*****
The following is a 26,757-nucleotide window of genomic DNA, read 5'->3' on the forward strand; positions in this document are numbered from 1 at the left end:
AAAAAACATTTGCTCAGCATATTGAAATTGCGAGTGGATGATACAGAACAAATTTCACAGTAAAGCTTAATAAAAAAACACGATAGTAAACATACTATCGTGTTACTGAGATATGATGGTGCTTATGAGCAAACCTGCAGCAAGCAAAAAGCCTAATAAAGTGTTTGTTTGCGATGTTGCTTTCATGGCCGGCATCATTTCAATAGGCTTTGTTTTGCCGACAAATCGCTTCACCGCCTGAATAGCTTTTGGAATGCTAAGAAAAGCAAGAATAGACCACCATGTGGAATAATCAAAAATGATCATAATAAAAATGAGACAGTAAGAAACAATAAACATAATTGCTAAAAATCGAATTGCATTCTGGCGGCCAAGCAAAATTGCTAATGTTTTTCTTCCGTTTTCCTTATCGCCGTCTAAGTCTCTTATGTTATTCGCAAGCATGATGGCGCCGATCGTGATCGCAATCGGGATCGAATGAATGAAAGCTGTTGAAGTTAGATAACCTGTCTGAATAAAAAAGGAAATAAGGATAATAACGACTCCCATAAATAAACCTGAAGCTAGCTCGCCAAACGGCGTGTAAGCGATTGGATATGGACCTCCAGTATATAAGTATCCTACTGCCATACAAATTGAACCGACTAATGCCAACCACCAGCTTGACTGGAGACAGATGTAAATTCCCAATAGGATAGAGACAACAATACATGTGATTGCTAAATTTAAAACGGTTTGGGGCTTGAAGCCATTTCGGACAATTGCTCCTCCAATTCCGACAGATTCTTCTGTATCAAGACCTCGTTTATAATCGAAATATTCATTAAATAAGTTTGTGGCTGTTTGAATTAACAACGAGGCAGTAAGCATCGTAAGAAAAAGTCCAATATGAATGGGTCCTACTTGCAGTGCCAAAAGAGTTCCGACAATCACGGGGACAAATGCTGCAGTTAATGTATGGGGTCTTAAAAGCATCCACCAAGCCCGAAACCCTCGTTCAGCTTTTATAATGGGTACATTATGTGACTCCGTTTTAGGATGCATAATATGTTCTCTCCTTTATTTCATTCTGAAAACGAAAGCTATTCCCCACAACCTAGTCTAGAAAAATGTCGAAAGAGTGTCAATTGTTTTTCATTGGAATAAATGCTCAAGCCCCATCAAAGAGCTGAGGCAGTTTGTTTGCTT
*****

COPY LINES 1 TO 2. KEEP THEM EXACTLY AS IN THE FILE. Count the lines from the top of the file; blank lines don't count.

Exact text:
The following is a 26,757-nucleotide window of genomic DNA, read 5'->3' on the forward strand; positions in this document are numbered from 1 at the left end:
AAAAAACATTTGCTCAGCATATTGAAATTGCGAGTGGATGATACAGAACAAATTTCACAGTAAAGCTTAATAAAAAAACACGATAGTAAACATACTATCGTGTTACTGAGATATGATGGTGCTTATGAGCAAACCTGCAGCAAGCAAAAAGCCTAATAAAGTGTTTGTTTGCGATGTTGCTTTCATGGCCGGCATCATTTCAATAGGCTTTGTTTTGCCGACAAATCGCTTCACCGCCTGAATAGCTTTTGGAATGCTAAGAAAAGCAAGAATAGACCACCATGTGGAATAATCAAAAATGATCATAATAAAAATGAGACAGTAAGAAACAATAAACATAATTGCTAAAAATCGAATTGCATTCTGGCGGCCAAGCAAAATTGCTAATGTTTTTCTTCCGTTTTCCTTATCGCCGTCTAAGTCTCTTATGTTATTCGCAAGCATGATGGCGCCGATCGTGATCGCAATCGGGATCGAATGAATGAAAGCTGTTGAAGTTAGATAACCTGTCTGAATAAAAAAGGAAATAAGGATAATAACGACTCCCATAAATAAACCTGAAGCTAGCTCGCCAAACGGCGTGTAAGCGATTGGATATGGACCTCCAGTATATAAGTATCCTACTGCCATACAAATTGAACCGACTAATGCCAACCACCAGCTTGACTGGAGACAGATGTAAATTCCCAATAGGATAGAGACAACAATACATGTGATTGCTAAATTTAAAACGGTTTGGGGCTTGAAGCCATTTCGGACAATTGCTCCTCCAATTCCGACAGATTCTTCTGTATCAAGACCTCGTTTATAATCGAAATATTCATTAAATAAGTTTGTGGCTGTTTGAATTAACAACGAGGCAGTAAGCATCGTAAGAAAAAGTCCAATATGAATGGGTCCTACTTGCAGTGCCAAAAGAGTTCCGACAATCACGGGGACAAATGCTGCAGTTAATGTATGGGGTCTTAAAAGCATCCACCAAGCCCGAAACCCTCGTTCAGCTTTTATAATGGGTACATTATGTGACTCCGTTTTAGGATGCATAATATGTTCTCTCCTTTATTTCATTCTGAAAACGAAAGCTATTCCCCACAACCTAGTCTAGAAAAATGTCGAAAGAGTGTCAATTGTTTTTCATTGGAATAAATGCTCAAGCCCCATCAAAGAGCTGAGGCAGTTTGTTTGCTT